by Tiruhi Tonoyan and Minoas Andriotis
The wheels are rattling on the railway. Outside everything is black. We are on our way to Yerevan.
The second stage of the project Media Dialogue for Democracy and Peace is split in two stations. The first station was Tbilisi, Georgia – it lasted four days. The next six days we will stay in Yerevan, Armenia.
We could have taken the plane – it would have taken only half an hour. But we took the train. It is a much more interesting experience but many of us did not know what to expect because they have never gone with an overnight train.
At 10:30 p.m. the train startet from Tbilisi’s main railwaystation Station. It was from Soviet Union times. Many things on the train were written in Russian. In every waggon there was a small corridor on the one side and cabins with four beds on the other side.
All the participants were in the same wagon of the train. But some of us had to share their cabin with strangers. Until that point at least they were strangers. But with some of the other passengers we had nice conversations later on. It is much easier to start a conversation in a train cabin than on a plane. Even though many of us were tired we spent much time talking in the corridor and the cabins. We talked about different things: about the countries we are from, about culture, about the project and much more. Even if not everyone could speak English, we managed very well to communicate.
There were two passport controls: one in Georgia and one at Armenian border. Both times there came soldiers in the train soldiers and took our passports to check them electronically. After a few minutes they came back and the train was allowed to go on. We also dicussed about borders and freedom of movement then.
When we woke up in the morning the sun had already risen. We looked out of the window. There were fields, some bushes and trees and far away some mountains. From time to time we also passed some villages.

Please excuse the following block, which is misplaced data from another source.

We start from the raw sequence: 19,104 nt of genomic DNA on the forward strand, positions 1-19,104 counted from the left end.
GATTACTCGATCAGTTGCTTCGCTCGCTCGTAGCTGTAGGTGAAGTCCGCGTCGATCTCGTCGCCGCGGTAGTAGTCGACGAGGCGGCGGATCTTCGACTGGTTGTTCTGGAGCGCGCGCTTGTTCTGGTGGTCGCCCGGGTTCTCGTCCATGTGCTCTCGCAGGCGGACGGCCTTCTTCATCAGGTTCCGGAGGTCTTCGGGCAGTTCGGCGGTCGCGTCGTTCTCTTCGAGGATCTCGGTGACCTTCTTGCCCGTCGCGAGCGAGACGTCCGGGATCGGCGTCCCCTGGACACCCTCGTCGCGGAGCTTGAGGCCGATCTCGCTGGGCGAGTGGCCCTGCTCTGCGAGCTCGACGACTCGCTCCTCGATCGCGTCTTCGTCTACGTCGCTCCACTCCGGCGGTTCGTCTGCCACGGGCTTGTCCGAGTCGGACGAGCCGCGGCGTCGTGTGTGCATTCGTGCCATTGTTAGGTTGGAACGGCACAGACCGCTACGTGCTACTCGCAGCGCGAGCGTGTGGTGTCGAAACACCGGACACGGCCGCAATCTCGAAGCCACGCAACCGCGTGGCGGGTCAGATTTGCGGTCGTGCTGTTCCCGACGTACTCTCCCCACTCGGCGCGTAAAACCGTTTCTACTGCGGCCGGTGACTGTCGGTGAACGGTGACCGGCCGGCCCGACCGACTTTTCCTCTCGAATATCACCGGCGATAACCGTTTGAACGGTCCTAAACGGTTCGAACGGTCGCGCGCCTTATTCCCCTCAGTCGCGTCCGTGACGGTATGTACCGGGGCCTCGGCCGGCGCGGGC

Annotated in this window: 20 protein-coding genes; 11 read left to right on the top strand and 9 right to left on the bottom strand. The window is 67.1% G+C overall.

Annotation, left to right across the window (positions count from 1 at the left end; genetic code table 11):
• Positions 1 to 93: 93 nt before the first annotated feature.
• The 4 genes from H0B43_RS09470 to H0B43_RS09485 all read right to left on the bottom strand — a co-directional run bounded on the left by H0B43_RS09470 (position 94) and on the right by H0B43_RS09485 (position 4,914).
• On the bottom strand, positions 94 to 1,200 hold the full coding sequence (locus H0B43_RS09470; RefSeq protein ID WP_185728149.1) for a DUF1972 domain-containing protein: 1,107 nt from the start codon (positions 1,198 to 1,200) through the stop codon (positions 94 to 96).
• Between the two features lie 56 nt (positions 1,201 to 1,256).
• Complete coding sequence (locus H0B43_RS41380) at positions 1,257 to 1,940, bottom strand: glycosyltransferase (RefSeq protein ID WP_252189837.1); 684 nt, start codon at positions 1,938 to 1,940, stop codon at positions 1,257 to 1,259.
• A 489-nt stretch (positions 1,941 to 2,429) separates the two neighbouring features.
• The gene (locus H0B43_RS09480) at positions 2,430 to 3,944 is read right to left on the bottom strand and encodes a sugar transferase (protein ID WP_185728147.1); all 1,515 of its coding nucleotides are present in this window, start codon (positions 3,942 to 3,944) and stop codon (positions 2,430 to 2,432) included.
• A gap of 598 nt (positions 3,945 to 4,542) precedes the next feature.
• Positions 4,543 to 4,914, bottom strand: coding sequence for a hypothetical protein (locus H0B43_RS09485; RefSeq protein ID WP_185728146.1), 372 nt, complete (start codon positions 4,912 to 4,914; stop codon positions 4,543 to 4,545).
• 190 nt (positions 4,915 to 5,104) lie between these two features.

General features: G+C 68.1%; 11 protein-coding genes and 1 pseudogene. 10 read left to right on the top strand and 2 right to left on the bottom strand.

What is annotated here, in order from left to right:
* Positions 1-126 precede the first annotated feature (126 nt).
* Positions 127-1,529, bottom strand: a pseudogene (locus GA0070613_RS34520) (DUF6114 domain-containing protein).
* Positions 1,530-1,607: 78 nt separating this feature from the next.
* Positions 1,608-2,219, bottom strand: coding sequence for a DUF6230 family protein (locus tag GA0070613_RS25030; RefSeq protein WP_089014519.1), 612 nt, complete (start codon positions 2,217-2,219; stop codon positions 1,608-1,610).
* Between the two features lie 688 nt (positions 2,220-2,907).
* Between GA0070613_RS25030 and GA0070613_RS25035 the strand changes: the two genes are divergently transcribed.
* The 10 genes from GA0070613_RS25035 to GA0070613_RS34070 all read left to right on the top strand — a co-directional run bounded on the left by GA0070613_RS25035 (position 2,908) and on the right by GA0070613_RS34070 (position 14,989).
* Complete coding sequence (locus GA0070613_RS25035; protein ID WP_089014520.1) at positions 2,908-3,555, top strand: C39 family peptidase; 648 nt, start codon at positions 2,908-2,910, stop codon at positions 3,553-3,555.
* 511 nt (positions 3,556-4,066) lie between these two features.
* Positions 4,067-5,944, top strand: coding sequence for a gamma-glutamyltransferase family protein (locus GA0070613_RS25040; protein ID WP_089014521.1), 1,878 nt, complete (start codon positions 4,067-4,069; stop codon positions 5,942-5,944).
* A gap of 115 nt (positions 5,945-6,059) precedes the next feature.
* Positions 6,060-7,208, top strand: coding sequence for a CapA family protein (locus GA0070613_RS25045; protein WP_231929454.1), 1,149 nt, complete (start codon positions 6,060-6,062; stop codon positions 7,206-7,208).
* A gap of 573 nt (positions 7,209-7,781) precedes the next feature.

At 7:30 a.m. we arrived at Sasuntsi David Station in Yerevan – after 9 hours on the train. At the train station there was a market on the street and we had a look at the fruits and vegetables while we waited for the bus.
From the train station we went to the House of Guest of Yerevan State University, our accomodation, to get some breakfast.
Then we met in the conference room for the Yerevan opening meeting. There were four Armenian students who would join the project as new participants and they chose in which groups they would like to work.
After the opening the whole team of the project went to the Faculty of Journalism of Yerevan State University. They were welcomed by Naghash Martirosyan, the Dean of the faculty, and exchanged about media educational programs and the role of media for democracy. Some of the participants were allowed to make a short news recording in the faculty’s radio studio.
While the groups had working sessions, the organizers had a meeting in the Educational and Cultural Centre on National Minorities of the Prime Minister’s Staff. There they learned much about Armenia’s ethnical composition. 98% of its population are ethnical Armenians. With 1,2% of the population the biggest minority are the kurdish speaking Êzîdî. But there are also some smaller minorities like Russians, Ukrainians, Assyrians and even 67 Germans (according to the ministry’s statistics). The project’s representatives were also informed about the state’s support of the minorities: concerning laguague schools, traditional celebrations or political exchange.
After the working sessions, recordings and meetings all the participants came together for the Intercultural Evening. Every delegation brought some typical food or drinks from their country and presented it to the others. There was Georgian chocolate, German Bratwurst, Ukrainian sausages and the highlight: Armenian barbeque meat from the skewer in Lavash.
Later on some people danced caucasian dances.
So, we started well into the second station of this stage.